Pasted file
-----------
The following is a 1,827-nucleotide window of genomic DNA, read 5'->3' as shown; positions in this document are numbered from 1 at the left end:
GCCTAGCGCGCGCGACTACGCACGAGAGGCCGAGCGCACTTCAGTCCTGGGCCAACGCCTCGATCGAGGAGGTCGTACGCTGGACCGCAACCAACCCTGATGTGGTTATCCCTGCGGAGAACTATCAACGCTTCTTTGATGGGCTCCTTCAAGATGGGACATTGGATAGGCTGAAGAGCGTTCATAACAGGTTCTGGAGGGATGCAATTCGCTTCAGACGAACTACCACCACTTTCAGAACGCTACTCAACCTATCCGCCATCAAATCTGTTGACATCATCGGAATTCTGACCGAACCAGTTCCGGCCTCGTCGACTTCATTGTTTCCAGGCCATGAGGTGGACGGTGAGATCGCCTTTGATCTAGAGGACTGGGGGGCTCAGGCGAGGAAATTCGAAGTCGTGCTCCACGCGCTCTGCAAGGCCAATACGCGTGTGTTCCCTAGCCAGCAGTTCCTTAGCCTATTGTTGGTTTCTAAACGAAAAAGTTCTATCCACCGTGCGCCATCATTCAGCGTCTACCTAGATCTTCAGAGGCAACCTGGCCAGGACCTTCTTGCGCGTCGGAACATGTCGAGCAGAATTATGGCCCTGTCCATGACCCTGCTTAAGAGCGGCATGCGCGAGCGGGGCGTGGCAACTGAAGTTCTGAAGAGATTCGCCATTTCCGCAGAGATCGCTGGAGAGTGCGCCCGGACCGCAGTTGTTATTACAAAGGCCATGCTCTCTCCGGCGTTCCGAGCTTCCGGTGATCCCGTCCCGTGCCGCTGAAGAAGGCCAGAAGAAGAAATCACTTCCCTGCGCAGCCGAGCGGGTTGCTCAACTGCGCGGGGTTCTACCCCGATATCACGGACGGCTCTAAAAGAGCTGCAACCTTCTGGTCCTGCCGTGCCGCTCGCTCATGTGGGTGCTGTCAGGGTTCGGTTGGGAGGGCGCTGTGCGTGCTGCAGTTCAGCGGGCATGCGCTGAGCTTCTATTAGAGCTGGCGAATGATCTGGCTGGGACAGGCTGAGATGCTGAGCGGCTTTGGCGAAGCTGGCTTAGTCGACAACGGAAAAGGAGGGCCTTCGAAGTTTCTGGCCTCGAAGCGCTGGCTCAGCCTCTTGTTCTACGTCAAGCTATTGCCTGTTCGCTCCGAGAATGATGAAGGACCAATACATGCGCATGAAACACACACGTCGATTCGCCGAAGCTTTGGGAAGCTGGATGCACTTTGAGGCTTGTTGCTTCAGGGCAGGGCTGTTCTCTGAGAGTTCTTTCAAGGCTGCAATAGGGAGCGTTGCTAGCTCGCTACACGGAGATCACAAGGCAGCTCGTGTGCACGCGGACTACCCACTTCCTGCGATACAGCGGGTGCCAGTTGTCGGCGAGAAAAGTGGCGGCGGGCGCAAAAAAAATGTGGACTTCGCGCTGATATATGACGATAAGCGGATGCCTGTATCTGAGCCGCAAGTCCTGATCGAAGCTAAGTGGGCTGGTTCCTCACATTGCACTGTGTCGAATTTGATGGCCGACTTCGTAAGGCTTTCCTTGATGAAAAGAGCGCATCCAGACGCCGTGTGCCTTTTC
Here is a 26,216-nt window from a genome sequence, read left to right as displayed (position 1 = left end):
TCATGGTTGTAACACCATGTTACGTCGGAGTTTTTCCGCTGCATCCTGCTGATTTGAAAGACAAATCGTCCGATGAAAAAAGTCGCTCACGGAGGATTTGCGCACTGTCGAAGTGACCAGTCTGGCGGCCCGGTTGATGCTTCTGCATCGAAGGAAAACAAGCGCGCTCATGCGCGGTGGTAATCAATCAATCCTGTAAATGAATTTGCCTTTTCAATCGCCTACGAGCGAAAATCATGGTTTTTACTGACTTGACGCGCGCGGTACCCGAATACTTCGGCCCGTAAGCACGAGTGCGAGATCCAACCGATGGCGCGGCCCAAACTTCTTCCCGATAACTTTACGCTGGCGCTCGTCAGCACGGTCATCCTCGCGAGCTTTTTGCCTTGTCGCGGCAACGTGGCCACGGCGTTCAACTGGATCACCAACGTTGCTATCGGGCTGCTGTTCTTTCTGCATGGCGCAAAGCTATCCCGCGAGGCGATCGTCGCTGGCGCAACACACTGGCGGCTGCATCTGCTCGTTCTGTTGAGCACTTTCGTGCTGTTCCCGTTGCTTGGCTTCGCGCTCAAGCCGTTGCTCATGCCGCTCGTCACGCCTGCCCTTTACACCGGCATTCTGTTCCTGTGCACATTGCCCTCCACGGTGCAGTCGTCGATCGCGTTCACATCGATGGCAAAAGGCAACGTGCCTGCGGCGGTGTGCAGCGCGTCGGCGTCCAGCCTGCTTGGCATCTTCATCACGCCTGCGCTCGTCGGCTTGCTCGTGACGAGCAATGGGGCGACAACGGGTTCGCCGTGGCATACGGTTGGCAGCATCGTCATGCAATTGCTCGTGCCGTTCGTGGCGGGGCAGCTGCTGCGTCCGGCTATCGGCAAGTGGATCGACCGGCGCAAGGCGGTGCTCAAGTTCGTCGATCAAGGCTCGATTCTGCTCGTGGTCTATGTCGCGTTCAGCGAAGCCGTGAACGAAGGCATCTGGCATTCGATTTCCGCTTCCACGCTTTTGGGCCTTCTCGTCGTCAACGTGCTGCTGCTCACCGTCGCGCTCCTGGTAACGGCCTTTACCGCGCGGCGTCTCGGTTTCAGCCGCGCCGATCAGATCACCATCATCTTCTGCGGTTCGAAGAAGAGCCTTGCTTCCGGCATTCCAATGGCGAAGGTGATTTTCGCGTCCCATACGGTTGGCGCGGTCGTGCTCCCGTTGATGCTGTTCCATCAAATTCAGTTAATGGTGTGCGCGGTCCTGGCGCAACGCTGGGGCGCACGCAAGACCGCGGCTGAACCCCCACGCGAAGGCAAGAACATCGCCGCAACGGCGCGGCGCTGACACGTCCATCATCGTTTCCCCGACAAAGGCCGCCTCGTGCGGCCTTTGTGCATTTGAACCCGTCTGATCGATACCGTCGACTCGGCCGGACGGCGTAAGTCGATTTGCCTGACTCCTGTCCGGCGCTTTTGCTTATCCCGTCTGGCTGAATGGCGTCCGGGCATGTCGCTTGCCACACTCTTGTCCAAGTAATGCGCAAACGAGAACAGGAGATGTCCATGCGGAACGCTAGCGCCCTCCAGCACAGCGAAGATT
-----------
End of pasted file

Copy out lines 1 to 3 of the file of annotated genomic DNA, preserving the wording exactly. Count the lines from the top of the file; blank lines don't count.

The following is a 1,827-nucleotide window of genomic DNA, read 5'->3' as shown; positions in this document are numbered from 1 at the left end:
GCCTAGCGCGCGCGACTACGCACGAGAGGCCGAGCGCACTTCAGTCCTGGGCCAACGCCTCGATCGAGGAGGTCGTACGCTGGACCGCAACCAACCCTGATGTGGTTATCCCTGCGGAGAACTATCAACGCTTCTTTGATGGGCTCCTTCAAGATGGGACATTGGATAGGCTGAAGAGCGTTCATAACAGGTTCTGGAGGGATGCAATTCGCTTCAGACGAACTACCACCACTTTCAGAACGCTACTCAACCTATCCGCCATCAAATCTGTTGACATCATCGGAATTCTGACCGAACCAGTTCCGGCCTCGTCGACTTCATTGTTTCCAGGCCATGAGGTGGACGGTGAGATCGCCTTTGATCTAGAGGACTGGGGGGCTCAGGCGAGGAAATTCGAAGTCGTGCTCCACGCGCTCTGCAAGGCCAATACGCGTGTGTTCCCTAGCCAGCAGTTCCTTAGCCTATTGTTGGTTTCTAAACGAAAAAGTTCTATCCACCGTGCGCCATCATTCAGCGTCTACCTAGATCTTCAGAGGCAACCTGGCCAGGACCTTCTTGCGCGTCGGAACATGTCGAGCAGAATTATGGCCCTGTCCATGACCCTGCTTAAGAGCGGCATGCGCGAGCGGGGCGTGGCAACTGAAGTTCTGAAGAGATTCGCCATTTCCGCAGAGATCGCTGGAGAGTGCGCCCGGACCGCAGTTGTTATTACAAAGGCCATGCTCTCTCCGGCGTTCCGAGCTTCCGGTGATCCCGTCCCGTGCCGCTGAAGAAGGCCAGAAGAAGAAATCACTTCCCTGCGCAGCCGAGCGGGTTGCTCAACTGCGCGGGGTTCTACCCCGATATCACGGACGGCTCTAAAAGAGCTGCAACCTTCTGGTCCTGCCGTGCCGCTCGCTCATGTGGGTGCTGTCAGGGTTCGGTTGGGAGGGCGCTGTGCGTGCTGCAGTTCAGCGGGCATGCGCTGAGCTTCTATTAGAGCTGGCGAATGATCTGGCTGGGACAGGCTGAGATGCTGAGCGGCTTTGGCGAAGCTGGCTTAGTCGACAACGGAAAAGGAGGGCCTTCGAAGTTTCTGGCCTCGAAGCGCTGGCTCAGCCTCTTGTTCTACGTCAAGCTATTGCCTGTTCGCTCCGAGAATGATGAAGGACCAATACATGCGCATGAAACACACACGTCGATTCGCCGAAGCTTTGGGAAGCTGGATGCACTTTGAGGCTTGTTGCTTCAGGGCAGGGCTGTTCTCTGAGAGTTCTTTCAAGGCTGCAATAGGGAGCGTTGCTAGCTCGCTACACGGAGATCACAAGGCAGCTCGTGTGCACGCGGACTACCCACTTCCTGCGATACAGCGGGTGCCAGTTGTCGGCGAGAAAAGTGGCGGCGGGCGCAAAAAAAATGTGGACTTCGCGCTGATATATGACGATAAGCGGATGCCTGTATCTGAGCCGCAAGTCCTGATCGAAGCTAAGTGGGCTGGTTCCTCACATTGCACTGTGTCGAATTTGATGGCCGACTTCGTAAGGCTTTCCTTGATGAAAAGAGCGCATCCAGACGCCGTGTGCCTTTTC
Here is a 26,216-nt window from a genome sequence, read left to right as displayed (position 1 = left end):